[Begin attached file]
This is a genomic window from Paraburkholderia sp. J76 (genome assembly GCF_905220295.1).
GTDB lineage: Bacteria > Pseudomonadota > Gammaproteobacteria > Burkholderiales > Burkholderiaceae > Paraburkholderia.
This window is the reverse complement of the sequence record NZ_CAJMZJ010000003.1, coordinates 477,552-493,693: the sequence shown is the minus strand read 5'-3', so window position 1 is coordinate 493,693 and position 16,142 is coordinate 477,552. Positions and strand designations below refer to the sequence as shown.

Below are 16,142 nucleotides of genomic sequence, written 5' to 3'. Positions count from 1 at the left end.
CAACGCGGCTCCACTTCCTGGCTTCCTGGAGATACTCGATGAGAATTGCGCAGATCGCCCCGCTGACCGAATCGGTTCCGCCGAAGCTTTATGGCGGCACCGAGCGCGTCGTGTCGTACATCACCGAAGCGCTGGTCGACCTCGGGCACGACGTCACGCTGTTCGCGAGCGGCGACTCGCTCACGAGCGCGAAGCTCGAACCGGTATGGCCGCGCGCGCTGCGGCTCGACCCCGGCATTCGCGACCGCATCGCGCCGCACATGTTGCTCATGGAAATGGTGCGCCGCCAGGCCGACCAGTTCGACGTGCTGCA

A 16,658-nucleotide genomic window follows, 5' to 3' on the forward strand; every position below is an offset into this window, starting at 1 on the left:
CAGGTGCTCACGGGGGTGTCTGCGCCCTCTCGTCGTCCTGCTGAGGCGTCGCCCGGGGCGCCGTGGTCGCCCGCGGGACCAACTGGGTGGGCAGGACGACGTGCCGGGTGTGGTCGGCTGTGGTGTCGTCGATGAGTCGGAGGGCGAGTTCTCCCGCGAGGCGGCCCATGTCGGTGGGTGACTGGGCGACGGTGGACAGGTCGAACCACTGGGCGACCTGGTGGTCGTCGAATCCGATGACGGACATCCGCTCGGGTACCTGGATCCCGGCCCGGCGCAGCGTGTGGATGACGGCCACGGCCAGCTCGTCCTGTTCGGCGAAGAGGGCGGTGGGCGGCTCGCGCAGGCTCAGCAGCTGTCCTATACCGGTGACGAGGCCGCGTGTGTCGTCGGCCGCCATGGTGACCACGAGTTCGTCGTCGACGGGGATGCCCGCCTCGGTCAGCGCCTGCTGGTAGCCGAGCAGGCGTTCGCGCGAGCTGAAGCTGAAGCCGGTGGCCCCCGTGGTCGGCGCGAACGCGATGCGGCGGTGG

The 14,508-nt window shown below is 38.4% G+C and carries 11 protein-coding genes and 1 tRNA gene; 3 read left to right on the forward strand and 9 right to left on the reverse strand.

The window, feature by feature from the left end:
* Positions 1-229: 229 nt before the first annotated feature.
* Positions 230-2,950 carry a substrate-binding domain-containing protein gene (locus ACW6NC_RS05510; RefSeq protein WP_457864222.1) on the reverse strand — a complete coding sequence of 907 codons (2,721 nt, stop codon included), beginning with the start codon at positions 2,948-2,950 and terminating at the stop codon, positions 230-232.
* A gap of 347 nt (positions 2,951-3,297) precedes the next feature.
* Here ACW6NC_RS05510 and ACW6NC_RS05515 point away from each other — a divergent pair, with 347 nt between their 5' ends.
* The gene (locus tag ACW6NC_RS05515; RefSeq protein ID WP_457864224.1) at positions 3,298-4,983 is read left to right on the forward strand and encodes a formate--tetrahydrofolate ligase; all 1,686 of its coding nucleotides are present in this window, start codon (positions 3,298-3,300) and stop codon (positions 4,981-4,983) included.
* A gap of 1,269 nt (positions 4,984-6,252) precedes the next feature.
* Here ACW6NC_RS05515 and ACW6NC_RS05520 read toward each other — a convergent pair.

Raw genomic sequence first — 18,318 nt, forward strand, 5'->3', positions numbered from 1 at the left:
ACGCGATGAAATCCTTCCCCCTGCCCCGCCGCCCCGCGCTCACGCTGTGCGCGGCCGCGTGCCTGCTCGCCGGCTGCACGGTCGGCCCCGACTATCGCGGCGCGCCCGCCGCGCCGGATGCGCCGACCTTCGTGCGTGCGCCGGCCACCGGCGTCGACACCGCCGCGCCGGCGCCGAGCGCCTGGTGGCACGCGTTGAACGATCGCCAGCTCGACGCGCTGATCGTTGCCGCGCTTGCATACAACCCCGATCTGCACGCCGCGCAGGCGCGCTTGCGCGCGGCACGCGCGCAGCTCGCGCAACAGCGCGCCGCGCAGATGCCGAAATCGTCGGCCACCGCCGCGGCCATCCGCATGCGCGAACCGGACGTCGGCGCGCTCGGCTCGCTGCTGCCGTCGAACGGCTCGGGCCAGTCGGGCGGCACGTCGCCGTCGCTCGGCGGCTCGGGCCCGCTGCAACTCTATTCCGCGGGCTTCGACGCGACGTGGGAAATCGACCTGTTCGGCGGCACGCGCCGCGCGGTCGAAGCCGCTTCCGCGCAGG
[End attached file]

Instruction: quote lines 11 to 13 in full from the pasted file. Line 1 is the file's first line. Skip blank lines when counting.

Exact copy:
* Positions 230-2,950 carry a substrate-binding domain-containing protein gene (locus ACW6NC_RS05510; RefSeq protein WP_457864222.1) on the reverse strand — a complete coding sequence of 907 codons (2,721 nt, stop codon included), beginning with the start codon at positions 2,948-2,950 and terminating at the stop codon, positions 230-232.
* A gap of 347 nt (positions 2,951-3,297) precedes the next feature.
* Here ACW6NC_RS05510 and ACW6NC_RS05515 point away from each other — a divergent pair, with 347 nt between their 5' ends.